During the Great Recession and the COVID-19 pandemic, the US government distributed billions of dollars directly to households through broad-based stimulus payments and targeted policies such as the “cash for clunkers” program and the first-time homebuyer tax credit. The Chinese government had stimulus programs, too, including one that involved digital coupons. As the pandemic ravaged China’s economy in 2020 and 2021, local governments offered consumers digital coupons that provided discounts on restaurant meals, food delivery, groceries, entertainment, and other targeted categories if they spent a certain amount.

That strategy may have been more effective at spurring consumption than the broad-brush cash giveaways—at a lower cost to the government, according to Harbin Institute of Technology’s Jing Ding, Tsinghua University’s Lei Jiang, Chicago Booth PhD student Lucy Msall, and Booth’s Matthew Notowidigdo. The coupons succeeded in making sure people spent the money to bolster the economy rather than socking cash away in savings accounts, plus each yuan spent on the coupons by government units resulted in close to 3 yuan in additional consumer spending, the researchers find.

They analyzed a sample of more than 651,000 supermarket and food-delivery coupons released across three cities in China in February, July, August, October, and November 2021. City authorities distributed the coupons through smartphone apps and across several provinces and municipalities, and the minimum spending level and useful life varied by city.

Under the program, consumers had to cross relatively low fixed-spending thresholds—generally less than 120 yuan (USD$17.15)—to get discounts of 25–50 percent of the threshold amount. In one city in October, it took just 4 seconds for consumers to snap up an entire offering of 6,000 coupons for food delivery, hotel rooms, and restaurants, while a second offering of 3,000 went in 16 seconds.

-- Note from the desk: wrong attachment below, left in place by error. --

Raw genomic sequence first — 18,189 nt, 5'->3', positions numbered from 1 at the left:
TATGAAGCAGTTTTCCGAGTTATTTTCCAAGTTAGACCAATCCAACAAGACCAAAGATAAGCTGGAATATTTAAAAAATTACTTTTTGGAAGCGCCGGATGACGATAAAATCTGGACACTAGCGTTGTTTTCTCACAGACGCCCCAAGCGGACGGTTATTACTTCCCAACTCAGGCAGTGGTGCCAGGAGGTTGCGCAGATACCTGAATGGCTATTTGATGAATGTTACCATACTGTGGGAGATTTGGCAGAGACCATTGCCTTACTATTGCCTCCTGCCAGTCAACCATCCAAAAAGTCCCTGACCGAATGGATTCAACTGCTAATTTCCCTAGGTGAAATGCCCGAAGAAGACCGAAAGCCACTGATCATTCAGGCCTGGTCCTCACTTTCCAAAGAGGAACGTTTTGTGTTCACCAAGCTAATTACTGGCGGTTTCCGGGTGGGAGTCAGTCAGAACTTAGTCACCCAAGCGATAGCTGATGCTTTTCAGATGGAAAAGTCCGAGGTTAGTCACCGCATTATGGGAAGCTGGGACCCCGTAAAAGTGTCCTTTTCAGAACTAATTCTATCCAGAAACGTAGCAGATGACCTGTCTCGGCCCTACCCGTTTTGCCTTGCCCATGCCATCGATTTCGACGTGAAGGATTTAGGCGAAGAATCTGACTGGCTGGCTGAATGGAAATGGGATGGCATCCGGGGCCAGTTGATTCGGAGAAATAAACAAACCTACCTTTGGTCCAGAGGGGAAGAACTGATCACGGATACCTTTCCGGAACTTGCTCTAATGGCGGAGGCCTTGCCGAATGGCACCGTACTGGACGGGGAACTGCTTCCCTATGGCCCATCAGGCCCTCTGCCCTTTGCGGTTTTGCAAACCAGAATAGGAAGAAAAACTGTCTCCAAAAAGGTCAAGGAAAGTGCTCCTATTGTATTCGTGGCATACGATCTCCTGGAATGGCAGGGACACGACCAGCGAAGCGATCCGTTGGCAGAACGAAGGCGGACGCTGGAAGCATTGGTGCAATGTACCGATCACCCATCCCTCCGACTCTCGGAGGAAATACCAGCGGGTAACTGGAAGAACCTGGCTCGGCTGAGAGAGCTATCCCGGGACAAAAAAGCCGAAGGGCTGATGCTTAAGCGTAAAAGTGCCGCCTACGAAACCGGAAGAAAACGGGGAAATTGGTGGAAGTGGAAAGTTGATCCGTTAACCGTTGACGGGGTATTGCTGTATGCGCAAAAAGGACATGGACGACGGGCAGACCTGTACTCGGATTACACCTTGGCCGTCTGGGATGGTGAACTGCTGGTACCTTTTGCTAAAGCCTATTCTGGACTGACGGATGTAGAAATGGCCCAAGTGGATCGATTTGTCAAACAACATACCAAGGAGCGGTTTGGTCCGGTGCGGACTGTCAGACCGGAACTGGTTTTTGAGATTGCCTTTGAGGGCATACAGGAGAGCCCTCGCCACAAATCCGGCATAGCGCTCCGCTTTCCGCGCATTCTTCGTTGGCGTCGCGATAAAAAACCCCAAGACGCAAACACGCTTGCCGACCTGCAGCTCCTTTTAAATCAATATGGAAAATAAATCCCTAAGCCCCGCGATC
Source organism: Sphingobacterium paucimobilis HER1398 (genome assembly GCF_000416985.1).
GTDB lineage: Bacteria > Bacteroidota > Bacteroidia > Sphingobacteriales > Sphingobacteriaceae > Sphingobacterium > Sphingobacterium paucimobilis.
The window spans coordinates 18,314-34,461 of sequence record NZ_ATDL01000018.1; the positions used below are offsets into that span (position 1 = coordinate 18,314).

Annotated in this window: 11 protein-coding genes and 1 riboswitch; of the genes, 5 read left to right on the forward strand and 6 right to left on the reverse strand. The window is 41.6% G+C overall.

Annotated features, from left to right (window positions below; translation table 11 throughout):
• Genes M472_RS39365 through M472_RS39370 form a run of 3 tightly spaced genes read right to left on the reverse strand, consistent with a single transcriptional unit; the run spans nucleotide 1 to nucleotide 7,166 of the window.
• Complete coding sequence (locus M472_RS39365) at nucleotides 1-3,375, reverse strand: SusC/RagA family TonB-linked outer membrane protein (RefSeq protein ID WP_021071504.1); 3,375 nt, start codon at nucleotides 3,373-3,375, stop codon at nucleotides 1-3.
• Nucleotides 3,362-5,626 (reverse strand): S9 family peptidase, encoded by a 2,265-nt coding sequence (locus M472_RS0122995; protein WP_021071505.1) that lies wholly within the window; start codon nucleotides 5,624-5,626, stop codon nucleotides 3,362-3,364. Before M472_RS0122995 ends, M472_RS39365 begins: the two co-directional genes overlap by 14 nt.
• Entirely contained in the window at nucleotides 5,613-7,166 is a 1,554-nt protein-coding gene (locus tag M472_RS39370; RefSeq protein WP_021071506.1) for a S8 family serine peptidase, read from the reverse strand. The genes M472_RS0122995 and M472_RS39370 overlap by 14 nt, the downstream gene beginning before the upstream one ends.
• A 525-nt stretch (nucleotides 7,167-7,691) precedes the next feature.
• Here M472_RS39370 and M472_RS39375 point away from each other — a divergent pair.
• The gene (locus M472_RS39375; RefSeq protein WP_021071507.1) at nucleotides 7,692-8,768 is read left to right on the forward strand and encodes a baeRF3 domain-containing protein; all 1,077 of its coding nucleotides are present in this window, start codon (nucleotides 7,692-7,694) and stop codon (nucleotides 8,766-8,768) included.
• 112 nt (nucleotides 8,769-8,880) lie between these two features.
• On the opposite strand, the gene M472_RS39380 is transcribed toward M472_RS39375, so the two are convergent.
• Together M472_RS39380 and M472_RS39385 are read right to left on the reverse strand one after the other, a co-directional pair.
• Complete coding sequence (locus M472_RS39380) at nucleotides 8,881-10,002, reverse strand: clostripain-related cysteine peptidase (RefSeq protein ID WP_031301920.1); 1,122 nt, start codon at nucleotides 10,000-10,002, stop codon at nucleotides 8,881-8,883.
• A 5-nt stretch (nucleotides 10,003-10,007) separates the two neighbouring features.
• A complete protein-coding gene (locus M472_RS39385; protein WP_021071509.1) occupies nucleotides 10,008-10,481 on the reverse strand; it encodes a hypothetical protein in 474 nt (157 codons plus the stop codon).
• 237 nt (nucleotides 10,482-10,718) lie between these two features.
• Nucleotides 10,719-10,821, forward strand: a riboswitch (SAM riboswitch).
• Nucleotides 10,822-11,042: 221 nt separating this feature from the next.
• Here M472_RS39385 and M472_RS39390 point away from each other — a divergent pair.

How the coupons changed spending behavior

The many transactions made at the coupon threshold suggests to the researchers that some shoppers spent more than they otherwise would have to redeem the discount.

To determine the increase in consumption spurred by the coupons relative to the cost to the government of distributing the coupons, the researchers analyzed the distribution of spending in the three months before the coupons were distributed and compared it with spending up to three months after the coupons expired.

Consumers using the coupons spent more on the targeted categories than they otherwise would have without reducing their purchases of nontargeted categories, according to the study. The additional spending was greater than the levels generated by tax rebates, stimulus payments, and other shopping coupon programs that lacked spending thresholds.

The researchers also analyzed consumer spending patterns and developed a model to estimate the effect of coupons on consumer welfare. They find that the social benefit was about half of what it would have been had the local governments simply passed out the equivalent amount in unrestricted cash, but the cash wouldn’t have generated as much spending in the targeted consumption categories.

The findings “suggest that the digital coupons may be a particularly cost-effective way to provide targeted fiscal stimulus to specific sectors,” the researchers write. The additional spending was large and persisted for several weeks.

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